One of the more popular debates during the Stanley Cup playoffs is the old rest vs. rust argument.
On one side of the debate, there are those who favor extra time off for players between rounds, and at the other end of the spectrum are those who believe too much down time will cause a team to lose its edge.
The New Jersey Devils and head coach Peter DeBoer are currently faced with this conundrum after needing only five games to eliminate the rival Philadelphia Flyers in their Eastern Conference semifinal series.
The Devils will have to wait until Saturday, when the New York Rangers host the Washington Capitals in a decisive Game 7, to find out who they'll be playing for the right to represent the East in this year's Stanley Cup Finals.
The NHL has released a start date for the East finals and it will begin on Monday. Where Game 1 of the series will be played is another story, as New Jersey would have home-ice against Washington, but the top-seeded Rangers would hold that advantage over the No. 6 Devils.
Considering the Devils polished off the Flyers on Tuesday, the schedule gives New Jersey the better part of a week to prepare for their first conference finals appearance since 2003.
Of course, coaches and players rarely disclose their true feelings to the media on the topic of rest vs. rust. More than likely, if a team gets significant down-time between series, then the company line becomes some variation of "we could use the rest." Likewise, if they only get a day or two off, then the mantra is "we're eager to get back out there."
The elder statesman for the Devils is goaltender Martin Brodeur, and at 40 years of age it's safe to say Brodeur is not just blowing smoke when he says he could use the time off.
"It's nice, I think we deserved it," Brodeur told NHL.com. "We played really hard this series, we survived a few scares in the first series. So it's nice that we finished this off today and looking forward to a little break here and see what we're going to face in the conference finals."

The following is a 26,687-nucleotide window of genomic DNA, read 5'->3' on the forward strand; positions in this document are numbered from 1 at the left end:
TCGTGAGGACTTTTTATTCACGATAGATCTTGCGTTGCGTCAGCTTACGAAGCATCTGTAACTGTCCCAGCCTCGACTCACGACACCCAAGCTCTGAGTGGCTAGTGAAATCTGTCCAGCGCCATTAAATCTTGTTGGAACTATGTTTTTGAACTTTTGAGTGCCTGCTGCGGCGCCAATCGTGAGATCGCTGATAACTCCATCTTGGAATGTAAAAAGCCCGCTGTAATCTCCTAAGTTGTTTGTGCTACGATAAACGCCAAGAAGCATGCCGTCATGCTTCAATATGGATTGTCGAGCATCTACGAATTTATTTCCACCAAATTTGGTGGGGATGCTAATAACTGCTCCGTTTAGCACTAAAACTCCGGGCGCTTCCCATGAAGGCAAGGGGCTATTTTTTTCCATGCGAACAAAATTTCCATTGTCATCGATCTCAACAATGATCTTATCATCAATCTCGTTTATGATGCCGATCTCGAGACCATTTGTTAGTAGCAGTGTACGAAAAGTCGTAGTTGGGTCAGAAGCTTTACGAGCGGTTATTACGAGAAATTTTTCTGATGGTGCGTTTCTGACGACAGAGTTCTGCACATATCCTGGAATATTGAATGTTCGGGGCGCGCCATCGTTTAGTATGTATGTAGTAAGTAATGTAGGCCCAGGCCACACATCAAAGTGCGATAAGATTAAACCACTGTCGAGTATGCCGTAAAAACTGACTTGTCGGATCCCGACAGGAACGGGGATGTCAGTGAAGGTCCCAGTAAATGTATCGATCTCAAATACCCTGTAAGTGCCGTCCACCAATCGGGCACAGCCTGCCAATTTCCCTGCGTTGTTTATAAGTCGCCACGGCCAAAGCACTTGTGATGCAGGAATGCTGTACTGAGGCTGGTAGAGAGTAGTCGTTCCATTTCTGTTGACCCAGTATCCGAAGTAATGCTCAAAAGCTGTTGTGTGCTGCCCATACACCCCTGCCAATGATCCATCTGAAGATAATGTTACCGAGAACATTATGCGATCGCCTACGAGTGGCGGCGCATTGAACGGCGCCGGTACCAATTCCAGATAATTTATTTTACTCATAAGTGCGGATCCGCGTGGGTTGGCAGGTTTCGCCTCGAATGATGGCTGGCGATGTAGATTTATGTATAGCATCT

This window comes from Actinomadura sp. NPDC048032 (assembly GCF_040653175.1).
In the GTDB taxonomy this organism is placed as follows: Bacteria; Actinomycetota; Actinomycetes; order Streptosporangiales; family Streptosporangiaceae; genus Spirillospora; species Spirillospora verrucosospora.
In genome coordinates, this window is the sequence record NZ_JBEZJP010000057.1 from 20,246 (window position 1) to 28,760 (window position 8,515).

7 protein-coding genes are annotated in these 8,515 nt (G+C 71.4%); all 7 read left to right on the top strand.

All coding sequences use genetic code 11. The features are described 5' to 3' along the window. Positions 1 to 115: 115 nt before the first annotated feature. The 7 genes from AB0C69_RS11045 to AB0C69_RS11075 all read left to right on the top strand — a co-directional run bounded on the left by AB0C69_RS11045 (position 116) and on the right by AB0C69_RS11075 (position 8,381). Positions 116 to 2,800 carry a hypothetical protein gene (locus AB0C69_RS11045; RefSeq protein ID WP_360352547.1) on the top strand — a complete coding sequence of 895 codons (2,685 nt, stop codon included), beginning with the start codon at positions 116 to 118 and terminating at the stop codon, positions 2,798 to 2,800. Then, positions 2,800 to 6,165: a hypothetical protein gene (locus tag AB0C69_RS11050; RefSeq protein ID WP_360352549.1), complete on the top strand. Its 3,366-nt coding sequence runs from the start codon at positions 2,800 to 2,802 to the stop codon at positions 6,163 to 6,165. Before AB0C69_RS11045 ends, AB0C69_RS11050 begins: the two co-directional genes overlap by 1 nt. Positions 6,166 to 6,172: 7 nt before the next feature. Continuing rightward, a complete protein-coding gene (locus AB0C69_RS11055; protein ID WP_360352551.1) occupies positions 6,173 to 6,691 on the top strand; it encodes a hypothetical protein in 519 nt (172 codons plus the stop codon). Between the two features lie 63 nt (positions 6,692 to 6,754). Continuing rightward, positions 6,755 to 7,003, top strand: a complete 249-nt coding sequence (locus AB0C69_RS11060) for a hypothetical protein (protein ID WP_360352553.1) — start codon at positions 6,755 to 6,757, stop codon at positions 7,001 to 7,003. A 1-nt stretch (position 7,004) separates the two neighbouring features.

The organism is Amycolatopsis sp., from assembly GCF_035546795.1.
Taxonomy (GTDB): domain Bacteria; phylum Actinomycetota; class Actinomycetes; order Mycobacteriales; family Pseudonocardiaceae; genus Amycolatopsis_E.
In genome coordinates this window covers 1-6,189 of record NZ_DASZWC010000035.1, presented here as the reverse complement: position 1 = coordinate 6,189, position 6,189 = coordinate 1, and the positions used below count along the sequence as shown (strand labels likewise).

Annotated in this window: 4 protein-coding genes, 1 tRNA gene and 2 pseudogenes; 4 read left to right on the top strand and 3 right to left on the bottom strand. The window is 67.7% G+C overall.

Brodeur received a rest of sorts in his team's dominating series win over the Flyers. After allowing four goals on 36 shots in New Jersey's Game 1 loss, Brodeur never saw more than 28 shots in any of the final four games, all of which were wins for the Devils.
The fact that New Jersey went seven games in Round 1 with Florida before getting just two days off prior to the Philadelphia series would suggest the Devils don't need the extra rest.
After all, DeBoer and his coaching staff had all the time they needed to create a winning game plan for the Flyers, who were coming off a spectacular offensive performance in the first round against Pittsburgh. Philly scored 30 times over six games against the Penguins, but the Devils held the Flyers to 11 goals in the conference semifinals.
DeBoer and assistants Larry Robinson and Adam Oates likely will have to come up with a new strategy for the conference finals. Unlike the up-tempo Flyers, the Capitals and Rangers both are utilizing conservative styles that rely on defense and goaltending. Oddly enough, that's the type of system the Devils used to win three Stanley Cup titles from 1995-2003, but the team that recently disposed of the Flyers employed an aggressive fore-checking strategy.
The main task for DeBoer and his staff is keeping his team on the same page. The Devils picked Philadelphia apart mainly because they played better as a team. From New Jersey's biggest star Ilya Kovalchuk all the way down to the fourth-line grinders, the Devils' biggest strength in the last round was their ability to pull together in the same direction.
It will be interesting to see how the Devils emerge from their lengthy layoff when the East finals get underway. Once the battle for a spot in the Cup Finals begins, it should be easy to tell if New Jersey if the vacation left the Devils rested or rusty.